According to latest available information, eight States will issue around Rs.1.8 lakh crore of UDAY bonds over 2016 and 2017. As per the norms, the State deficits will still have to finance the interest costs of these bonds.

The study estimates that it is likely to cost States 0.1 per cent of GDP in 2016-17 as interest pay-out.

Six of the 18 States studied, have made space for wage hikes in their fiscal accounts. These include Andhra Pradesh and Haryana.

Despite the fiscal slippage of the States, the study doesn’t see the aggregate government borrowings rising much this year. The higher borrowings of the States are projected to be offset by lower borrowings by the Centre, it says. In fact, one of the reasons why the Centre chose to retain the 3.5 per cent target, as per the Fiscal Responsibility and Budget Management (FRBM) roadmap in the Union Budget it presented last month, is that it wanted to make space for the expected increase this year in the States’ borrowing requirements.

According to RBI data, States borrowed a total of Rs.2.95 lakh crore last year, which is around half of the gross borrowings of the Centre, of Rs. Six lakh crore.

Higher borrowing Anticipating wider deficits and higher borrowing requirements this year, several States have already starting passing resolutions to borrow more, National Institute of Public Finance and Policy Professor N. R. Bhanumurthy told The Hindu .

“The importance of fiscal deficit is to know how much the government will have to borrow because that much pressure there will be on the liquidity available for the private sector’s needs,” Prof. Bhanumurthy says. It is for this reason the centre as well as the States’ deficits too should be factored in to macro-economic analysis, he recommends: “The FRBM framework, which the NDA Government is reviewing, should focus on the aggregate deficit for the country…I feel a certain uneasiness at the manner in which things are happening…In the absence of adequate understanding of the FRBM, we are saying it should be reviewed”. The 13th and the 14th Finance Commissions had based their recommendations on the FRBM analyses from Prof. Bhanumurthy, for which, he says, he had used the aggregate deficit.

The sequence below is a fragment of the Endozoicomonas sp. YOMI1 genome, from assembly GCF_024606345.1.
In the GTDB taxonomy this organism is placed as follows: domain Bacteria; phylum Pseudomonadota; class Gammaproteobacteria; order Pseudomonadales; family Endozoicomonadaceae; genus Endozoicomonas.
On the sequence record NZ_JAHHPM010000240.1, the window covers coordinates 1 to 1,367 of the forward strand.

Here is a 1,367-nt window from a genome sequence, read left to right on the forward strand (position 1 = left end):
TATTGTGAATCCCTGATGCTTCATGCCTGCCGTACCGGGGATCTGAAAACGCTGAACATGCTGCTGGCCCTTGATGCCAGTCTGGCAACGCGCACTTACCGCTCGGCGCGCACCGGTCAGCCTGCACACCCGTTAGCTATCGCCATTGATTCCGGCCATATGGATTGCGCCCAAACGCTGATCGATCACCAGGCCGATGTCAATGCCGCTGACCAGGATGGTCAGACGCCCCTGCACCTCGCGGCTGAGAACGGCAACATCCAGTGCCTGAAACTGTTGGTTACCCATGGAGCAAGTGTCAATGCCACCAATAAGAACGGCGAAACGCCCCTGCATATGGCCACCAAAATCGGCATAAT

Union Finance Minister Arun Jaitley has indicated that instead of fixed annual targets, the amended FRBM could specify a range for deficit to be contained within. However, the unpredictability even in a narrow range could trigger volatility in the markets.

The ability to pay up Over the medium term, Mr. Richardson says, fiscal deficits raise the issue of sustainability of public debt and the market perception of the sustainability. “You don’t want to be in a situation where the market and rating agencies worry whether you can remain solvent and can pay up.”

Lower levels of government borrowings can bring down borrowing costs for all borrowers – government and private--and thus restart the investments cycle and spur growth. “Fiscal deficit is tracked so closely because the money with which it has to be financed has to come from some place… The money used for funding it cannot be used for private investments. The pressure on availability can raise interest rates for private sector, making their growth more difficult,” says Mr. Richardson.

It has also been suggested by a number of public finance experts that in the revised FRBM framework, the Government must also commit to not borrow to finance consumption spending.

Over the long run, government borrowings to finance fiscal deficits raise inter-generational issues.

Mr. Richardson says: “If you borrow from the next generation it should be in better-return investments…private sector investments generate more growth than financing the fiscal deficit and you don't want to take from your children's pocket to finance current spending.”